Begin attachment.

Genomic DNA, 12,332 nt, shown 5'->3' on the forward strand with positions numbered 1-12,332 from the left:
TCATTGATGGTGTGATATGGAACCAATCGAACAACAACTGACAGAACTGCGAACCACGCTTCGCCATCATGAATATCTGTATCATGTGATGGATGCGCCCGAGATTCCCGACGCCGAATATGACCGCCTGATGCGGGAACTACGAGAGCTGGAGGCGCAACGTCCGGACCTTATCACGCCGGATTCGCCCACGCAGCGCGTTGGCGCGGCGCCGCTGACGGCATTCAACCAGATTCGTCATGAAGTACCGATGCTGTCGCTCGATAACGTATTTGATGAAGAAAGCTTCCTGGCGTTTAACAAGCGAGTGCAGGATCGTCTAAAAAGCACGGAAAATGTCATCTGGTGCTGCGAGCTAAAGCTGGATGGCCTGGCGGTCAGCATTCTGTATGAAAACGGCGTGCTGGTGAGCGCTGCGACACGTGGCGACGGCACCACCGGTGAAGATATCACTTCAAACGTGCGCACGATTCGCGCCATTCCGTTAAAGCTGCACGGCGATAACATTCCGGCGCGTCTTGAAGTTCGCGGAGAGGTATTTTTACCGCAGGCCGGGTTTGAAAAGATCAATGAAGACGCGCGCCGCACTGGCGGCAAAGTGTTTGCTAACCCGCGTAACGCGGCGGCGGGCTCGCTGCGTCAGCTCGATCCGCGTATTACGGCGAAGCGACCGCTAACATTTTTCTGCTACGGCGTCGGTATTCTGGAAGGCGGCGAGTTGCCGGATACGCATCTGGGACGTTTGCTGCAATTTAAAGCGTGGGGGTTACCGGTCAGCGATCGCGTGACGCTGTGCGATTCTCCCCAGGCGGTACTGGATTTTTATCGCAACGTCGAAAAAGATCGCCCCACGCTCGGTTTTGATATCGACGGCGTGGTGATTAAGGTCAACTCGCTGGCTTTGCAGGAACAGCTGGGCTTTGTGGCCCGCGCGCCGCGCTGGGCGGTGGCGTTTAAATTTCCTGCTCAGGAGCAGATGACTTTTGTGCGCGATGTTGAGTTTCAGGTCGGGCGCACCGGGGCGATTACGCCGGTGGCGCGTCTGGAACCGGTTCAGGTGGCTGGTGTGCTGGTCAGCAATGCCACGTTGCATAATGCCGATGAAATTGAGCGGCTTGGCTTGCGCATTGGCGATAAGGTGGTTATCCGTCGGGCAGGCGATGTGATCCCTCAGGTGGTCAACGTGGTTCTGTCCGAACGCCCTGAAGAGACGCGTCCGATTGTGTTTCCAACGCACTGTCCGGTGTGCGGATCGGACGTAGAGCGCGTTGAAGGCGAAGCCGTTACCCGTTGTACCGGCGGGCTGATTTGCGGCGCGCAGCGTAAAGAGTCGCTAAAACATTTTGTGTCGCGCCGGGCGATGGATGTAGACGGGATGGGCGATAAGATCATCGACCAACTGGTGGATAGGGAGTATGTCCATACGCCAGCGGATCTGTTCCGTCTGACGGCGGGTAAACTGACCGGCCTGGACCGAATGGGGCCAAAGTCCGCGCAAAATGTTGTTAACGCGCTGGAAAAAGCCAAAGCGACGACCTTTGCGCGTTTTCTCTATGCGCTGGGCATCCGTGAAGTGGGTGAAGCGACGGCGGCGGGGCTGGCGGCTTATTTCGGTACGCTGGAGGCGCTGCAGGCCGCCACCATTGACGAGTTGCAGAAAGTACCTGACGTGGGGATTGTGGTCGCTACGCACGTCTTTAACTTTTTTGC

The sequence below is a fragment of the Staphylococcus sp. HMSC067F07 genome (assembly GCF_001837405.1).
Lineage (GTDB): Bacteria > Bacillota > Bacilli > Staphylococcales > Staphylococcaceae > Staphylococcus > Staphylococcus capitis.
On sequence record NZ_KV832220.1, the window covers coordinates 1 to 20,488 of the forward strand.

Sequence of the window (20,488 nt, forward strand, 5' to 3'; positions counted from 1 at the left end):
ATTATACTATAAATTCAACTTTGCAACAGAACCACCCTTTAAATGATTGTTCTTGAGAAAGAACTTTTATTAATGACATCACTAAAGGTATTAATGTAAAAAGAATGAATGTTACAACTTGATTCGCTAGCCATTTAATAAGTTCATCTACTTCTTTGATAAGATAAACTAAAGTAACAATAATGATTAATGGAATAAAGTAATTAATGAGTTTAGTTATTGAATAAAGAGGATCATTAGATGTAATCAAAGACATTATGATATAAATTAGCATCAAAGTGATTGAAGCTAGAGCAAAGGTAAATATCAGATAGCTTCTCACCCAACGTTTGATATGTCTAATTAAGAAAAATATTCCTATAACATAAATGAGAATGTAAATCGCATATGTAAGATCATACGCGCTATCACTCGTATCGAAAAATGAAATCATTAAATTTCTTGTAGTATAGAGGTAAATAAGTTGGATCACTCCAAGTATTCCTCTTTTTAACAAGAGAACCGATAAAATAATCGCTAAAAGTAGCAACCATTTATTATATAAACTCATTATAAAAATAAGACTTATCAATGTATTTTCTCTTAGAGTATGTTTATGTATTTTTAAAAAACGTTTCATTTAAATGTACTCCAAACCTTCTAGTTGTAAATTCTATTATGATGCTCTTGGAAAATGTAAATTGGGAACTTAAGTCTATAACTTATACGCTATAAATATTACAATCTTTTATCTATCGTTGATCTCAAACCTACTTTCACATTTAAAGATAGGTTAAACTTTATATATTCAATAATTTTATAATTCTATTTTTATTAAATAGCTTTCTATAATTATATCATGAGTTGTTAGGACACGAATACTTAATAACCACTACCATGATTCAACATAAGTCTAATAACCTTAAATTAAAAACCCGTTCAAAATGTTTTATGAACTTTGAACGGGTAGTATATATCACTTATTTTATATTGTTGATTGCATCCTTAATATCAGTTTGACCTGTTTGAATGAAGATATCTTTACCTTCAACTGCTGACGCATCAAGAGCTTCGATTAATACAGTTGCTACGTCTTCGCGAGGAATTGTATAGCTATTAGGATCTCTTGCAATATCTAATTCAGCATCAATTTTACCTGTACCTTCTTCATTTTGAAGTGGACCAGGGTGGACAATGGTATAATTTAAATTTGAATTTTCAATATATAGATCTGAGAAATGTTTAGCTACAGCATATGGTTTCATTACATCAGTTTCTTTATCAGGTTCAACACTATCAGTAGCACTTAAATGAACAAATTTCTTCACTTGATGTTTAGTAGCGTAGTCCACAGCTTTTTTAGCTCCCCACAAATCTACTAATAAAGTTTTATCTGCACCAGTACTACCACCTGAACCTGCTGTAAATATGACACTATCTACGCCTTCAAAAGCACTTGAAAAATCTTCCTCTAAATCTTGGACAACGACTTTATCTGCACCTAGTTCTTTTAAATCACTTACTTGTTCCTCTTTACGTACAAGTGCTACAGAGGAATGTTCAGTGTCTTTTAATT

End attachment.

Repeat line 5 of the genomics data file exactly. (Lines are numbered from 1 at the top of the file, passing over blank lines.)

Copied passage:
On sequence record NZ_KV832220.1, the window covers coordinates 1 to 20,488 of the forward strand.